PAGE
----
Monday, December 29, 2008

MLA Day Two: listen like you mean it

I've been attending fewer panels than usual--at the moment, I'm on track to see five or six over the conference's three days--but as usual some have been good, some bad, and others might have been good had their papers been better delivered or I not undercaffeinated, overfatigued, or wedged into a hot, crowded room with a whirring exhaust system.

Given the effort required to focus on anything for 75 minutes, I often blank out for a minute or two during even the best papers--and during the not-best I may give up the attempt to follow along at all. Because I've been civilized (or trained in the arts of dissimulation, which amounts to the same thing) I usually manage not to show my lack of engagement, instead keeping my eyes fixed on the speaker with a look of intensity or encouragement, laughing when the rest of the room does and smiling now and again as a recognizable phrase or fact penetrates my brain.

I always feel a bit bad about this--even when I'm secretly and simultaneously envisioning a panelist's head exploding and cutting short her talk--but it wasn't until today, as I sat there letting a speaker's words pass unimpeded through my brain, that it occurred to me that I was probably feeling what my students sometimes feel listening to me: that even while I was certain that what I was saying was hilarious, or vital, or even just reasonably interesting, they were wishing I'd be done already. . . and registering only vaguely that I seemed to be joking, or hammering home a point, all while mysteriously delighted with my own charm and brilliance.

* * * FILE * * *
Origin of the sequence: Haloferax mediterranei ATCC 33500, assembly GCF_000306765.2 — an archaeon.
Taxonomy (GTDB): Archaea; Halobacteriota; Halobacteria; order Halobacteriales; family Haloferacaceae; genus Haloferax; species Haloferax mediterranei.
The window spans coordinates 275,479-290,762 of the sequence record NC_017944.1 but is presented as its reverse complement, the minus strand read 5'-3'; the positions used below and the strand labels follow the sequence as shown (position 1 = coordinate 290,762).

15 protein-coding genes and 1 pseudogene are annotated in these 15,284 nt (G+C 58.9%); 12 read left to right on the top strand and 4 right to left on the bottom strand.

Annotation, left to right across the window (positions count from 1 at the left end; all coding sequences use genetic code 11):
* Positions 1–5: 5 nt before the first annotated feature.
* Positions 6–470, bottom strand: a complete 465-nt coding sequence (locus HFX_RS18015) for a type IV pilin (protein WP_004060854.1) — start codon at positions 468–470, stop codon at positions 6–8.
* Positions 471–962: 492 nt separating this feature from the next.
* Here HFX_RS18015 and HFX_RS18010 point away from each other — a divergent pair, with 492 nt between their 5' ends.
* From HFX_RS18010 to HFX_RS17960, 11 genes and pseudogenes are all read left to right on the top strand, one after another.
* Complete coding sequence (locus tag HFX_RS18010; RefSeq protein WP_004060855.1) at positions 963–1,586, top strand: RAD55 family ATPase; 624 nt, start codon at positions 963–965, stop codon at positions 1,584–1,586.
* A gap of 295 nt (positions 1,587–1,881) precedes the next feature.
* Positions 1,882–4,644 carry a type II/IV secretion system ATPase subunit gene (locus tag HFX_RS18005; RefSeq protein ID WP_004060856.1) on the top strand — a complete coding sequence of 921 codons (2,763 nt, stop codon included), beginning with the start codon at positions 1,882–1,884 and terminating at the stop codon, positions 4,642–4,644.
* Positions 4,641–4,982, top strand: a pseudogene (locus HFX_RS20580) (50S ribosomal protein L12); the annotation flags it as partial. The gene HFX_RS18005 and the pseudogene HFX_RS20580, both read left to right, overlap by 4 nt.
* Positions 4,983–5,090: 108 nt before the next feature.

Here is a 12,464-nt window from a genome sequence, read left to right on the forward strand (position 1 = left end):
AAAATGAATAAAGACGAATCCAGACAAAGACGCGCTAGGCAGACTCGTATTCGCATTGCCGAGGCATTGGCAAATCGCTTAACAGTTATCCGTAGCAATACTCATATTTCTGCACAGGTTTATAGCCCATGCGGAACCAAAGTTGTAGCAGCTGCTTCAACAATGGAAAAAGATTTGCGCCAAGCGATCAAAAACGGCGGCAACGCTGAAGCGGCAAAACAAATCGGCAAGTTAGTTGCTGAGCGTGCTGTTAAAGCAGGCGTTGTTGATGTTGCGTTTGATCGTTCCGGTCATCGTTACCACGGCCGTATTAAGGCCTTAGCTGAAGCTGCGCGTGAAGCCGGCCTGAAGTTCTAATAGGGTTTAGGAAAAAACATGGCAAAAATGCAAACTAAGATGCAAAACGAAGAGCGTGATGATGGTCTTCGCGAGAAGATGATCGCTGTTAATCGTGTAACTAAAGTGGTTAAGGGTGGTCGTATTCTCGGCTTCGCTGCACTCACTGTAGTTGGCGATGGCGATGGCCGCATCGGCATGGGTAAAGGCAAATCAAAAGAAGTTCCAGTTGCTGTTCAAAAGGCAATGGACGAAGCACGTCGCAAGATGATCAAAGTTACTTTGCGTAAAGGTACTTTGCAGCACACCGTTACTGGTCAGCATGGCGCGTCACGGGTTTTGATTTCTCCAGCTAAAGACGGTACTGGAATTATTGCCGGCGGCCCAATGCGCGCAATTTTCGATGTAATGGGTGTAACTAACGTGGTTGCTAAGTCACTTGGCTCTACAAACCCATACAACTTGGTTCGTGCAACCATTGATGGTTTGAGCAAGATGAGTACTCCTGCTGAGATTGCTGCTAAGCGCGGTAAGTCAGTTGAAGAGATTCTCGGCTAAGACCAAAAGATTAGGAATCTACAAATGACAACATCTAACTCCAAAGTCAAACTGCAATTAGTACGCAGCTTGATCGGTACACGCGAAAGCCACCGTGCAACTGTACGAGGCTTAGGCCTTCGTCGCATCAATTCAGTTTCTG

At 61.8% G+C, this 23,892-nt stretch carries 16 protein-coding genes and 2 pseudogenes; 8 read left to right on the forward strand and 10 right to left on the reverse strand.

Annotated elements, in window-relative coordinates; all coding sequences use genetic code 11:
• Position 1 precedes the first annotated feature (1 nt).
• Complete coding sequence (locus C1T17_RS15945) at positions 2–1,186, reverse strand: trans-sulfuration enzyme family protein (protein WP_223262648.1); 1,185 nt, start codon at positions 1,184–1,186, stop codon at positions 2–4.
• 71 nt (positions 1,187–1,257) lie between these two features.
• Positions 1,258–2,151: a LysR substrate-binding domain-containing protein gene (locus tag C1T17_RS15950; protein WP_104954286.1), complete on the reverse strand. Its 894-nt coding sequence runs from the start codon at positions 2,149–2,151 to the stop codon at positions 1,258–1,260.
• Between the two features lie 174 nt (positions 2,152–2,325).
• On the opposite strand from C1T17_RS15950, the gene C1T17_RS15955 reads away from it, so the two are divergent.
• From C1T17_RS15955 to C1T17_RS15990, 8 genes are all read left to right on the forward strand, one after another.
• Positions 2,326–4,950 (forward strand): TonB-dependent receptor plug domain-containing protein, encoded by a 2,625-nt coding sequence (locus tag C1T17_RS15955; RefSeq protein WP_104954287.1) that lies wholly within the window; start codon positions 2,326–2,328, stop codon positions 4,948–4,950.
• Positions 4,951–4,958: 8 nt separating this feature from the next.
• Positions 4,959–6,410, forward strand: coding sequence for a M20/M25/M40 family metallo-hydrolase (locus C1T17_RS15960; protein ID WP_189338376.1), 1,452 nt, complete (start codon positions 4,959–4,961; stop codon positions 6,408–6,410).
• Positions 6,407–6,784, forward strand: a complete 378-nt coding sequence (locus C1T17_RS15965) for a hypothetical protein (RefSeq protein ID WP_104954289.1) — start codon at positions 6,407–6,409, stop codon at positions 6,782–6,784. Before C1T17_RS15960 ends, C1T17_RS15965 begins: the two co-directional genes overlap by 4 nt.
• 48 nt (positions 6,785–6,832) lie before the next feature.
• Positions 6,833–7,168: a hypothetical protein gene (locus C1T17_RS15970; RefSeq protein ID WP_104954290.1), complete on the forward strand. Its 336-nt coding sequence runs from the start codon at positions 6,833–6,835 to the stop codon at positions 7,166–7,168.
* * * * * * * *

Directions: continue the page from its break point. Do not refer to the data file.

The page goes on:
I skipped the next session. Self-knowledge is overrated.


life_of_a_fool said...

It's not my level of civilization or training that gets me to try to look like I am enthusiastically paying attention -- it's thinking about how annoying and distracting it is to have 35 blank student faces staring up at me (or at their phones/sidekicks/etc.). And I often experience empathy for students at moments like this.

Shane in Utah said...

Five or six panels?!?! You're a better scholar than me, evidently. I typically make it to one or two other than my own. Granted, these last three years I've been busy doing Delegate Assembly stuff, and I usually have at least a couple of job interviews (because I can't stop myself from compulsively applying for jobs every year even though I have a job that I'm moderately happy in). But even at conferences in my subfield, I have trouble doing more than two panels in a day. I have the same problem that you do staying focused. In fact, I seem to have some serious attention disorder that makes it nearly impossible to follow along as someone is reading out loud. This is why I never do books on tape, and this is why I require students to include visual aides in their presentations that include any long quotations from their sources that they plan to read aloud.

These are bad qualities in an English professor, I know. Somehow I've managed to fake it this long.

Flavia said...

Shane: I'm never an epic panel-goer, even at conferences in my subfield, but in the past I've managed 8 or 9 over the course of MLA's four days or half days (this year, for the record, I went to five: 2, 2, 0 and 1--and that felt just riiight).